REVIEW: UMI delivers bedroom R&B perfection with fourth project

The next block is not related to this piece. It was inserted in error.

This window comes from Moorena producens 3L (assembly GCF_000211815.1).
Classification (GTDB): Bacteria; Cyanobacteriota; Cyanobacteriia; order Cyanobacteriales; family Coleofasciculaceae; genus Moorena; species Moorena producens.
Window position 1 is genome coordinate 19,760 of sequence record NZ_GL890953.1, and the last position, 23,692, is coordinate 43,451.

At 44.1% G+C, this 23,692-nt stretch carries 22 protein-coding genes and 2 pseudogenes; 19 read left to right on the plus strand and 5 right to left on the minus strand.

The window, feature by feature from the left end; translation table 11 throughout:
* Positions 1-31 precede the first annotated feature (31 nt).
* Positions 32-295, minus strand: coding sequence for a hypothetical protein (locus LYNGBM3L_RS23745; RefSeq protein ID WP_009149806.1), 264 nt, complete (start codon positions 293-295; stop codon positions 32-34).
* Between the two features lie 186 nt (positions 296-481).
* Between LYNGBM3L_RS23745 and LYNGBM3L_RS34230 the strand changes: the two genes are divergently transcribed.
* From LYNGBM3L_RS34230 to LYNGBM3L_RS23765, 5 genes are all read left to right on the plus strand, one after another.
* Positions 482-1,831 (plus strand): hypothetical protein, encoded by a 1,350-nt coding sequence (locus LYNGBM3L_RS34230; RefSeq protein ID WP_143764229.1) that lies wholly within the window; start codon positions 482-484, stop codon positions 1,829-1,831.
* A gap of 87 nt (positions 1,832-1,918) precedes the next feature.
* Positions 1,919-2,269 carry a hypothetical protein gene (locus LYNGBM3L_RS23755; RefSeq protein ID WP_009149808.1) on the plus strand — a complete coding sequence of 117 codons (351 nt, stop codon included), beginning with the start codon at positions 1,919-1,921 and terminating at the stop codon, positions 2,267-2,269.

first_imgUMI shares the details of her artistic exploration of the human condition in a 15-minute YouTube video titled “Introspection [The Film].” In it, she thoughtfully notes, “I’m the main character in my own story but a background character in other people’s,” and proceeds to feature each track through the eyes of different “main characters” at the same house party. “I call it introspection.”  Since the 2017 release of her first single, “Happy Again,” USC alumna and self-described bedroom R&B artist UMI, born Tierra Umi Wilson, rose to popularity as a genre-bending pioneer of lo-fi electronics and R&B. With multiple hit singles, including “Remember Me,” UMI establishes herself as more than just a vocal artist, pairing her unique sonic style with aesthetically imaginative, often self-directed video visualizers on her YouTube channel. Over the past few years, she’s garnered a following of more than 3 million monthly listeners on Spotify. Her fourth EP, “Introspection,” becomes another masterpiece to add to her growing discography. Vulnerable and intricate, yet smooth and ambient, the six-song record allows listeners to peek into the candid inner workings of her mind in all its complexity, contemplation, hope and self-doubt.   (Photo from @whoisumi via Instagram) UMI created a 15-minute YouTube video to accompany her fourth EP, “Introspection,” where she shares her creative process for the six-song track.  Complete with a dark, smoky video visualizer, the EP’s title and opening track “Introspection” speaks to UMI’s fear of fully exposing her inner self and the resulting sense of detachment in her relationships. Echoing, distorted vocals and heavy, hazy synths pair seamlessly with lyrics such as “Wish the thoughts would go away / floatin’ farther away” and “Your pretty curls hide your pretty pearls” that might reflect a deeper frustration of putting up a facade for people who may never fully understand her thoughts. “Introspection” is a strong opening to the EP; its explicit vulnerability and somber, captivating melody is custom-made to be the socially anxious overthinker’s anthem. On the other hand, “Pretty Girl hi!” taps into a lighter, floating synth and conveys the feeling of giddy hope when falling in love. While addressing a similar theme as “Love Affair” from her third EP “Love Language,” UMI’s intentions have clearly evolved, as she now pays closer attention to the little details of love rather than the mission of achieving it. As she excitedly lists out hopes for her future with this lover, the bubbly optimism to “Dance in just our baggy jeans” is sure to put a familiar fluttering in any listener’s stomach.  While maintaining a slow, weighty sound, UMI strays from regret and declares freedom in “Where I Wander.” Over a relaxed, echoed synth and bass-heavy beat, her siren-like vocals call her to set herself free from a toxic relationship: “No need to keep fighting what you’re dealt … You were given options where to sail.” While dealing with more serious themes, this song’s energy is relatively low and difficult to catch onto compared to the previous two tracks. A gifted artist in multiple respects, UMI proves through “Introspection” that she can deliver more than notable singles. Her relatable and humanizing self-reflection — paired with an impressive artistic intuition for cohesion, filmmaking, instrumentals and lyrics — undoubtedly shine through on this release, making a perfect late-night R&B soundtrack and captivatingly provocative film. “Introspection” is not only a fantastic listen but also an impressive career landmark of a noteworthy artist that listeners everywhere should keep their eye on. Similar musical and lyrical themes are found throughout the record. With smooth, glassy vocals and cool, dense acoustic riffs, the next track, “Open Up,” addresses a melancholy farewell and apology to a romantic relationship damaged by her emotional guardedness. UMI’s ethereal, angelic vocals through the second verse are exceptionally electrifying in this gorgeously landscaped song.  Meanwhile, the second half of the EP transitions into lighter, more hopeful themes. The fourth track, “Bet,” is a dramatic shift in tone as UMI boldly cuts ties with a destructive, one-sided romantic relationship. Carrying a similar tone as her 2017 single “FRIENDZONE,” UMI swaps her typical muted electronic synths for a more traditional R&B sound as she calls her ex-partner out for their dishonesty, failure to commit and “clown shit,” making for a brutally spectacular breakup anthem. The final track, “Broken Bottle,” ultimately showcases UMI’s reflection on and acceptance of both her and her partner’s shortcomings in a failed relationship. With soft piano themes and rapid, celestial synth scales, it might be one of the most expertly crafted instrumentals in the entire EP. Lyrically, it delivers a resolution of forgiveness for all “broken bottles” that had been created in the relationship. As she admits, “Crazy I was a mess / Crazy you were so hollow” and “I did not get to say, to you / That I did have somethin’ to say / Forgive you’re from the ways, my dude.” With these lines, UMI suggests that perhaps the true ability to release emotional trauma stems from absolution and self-reflection.last_img read more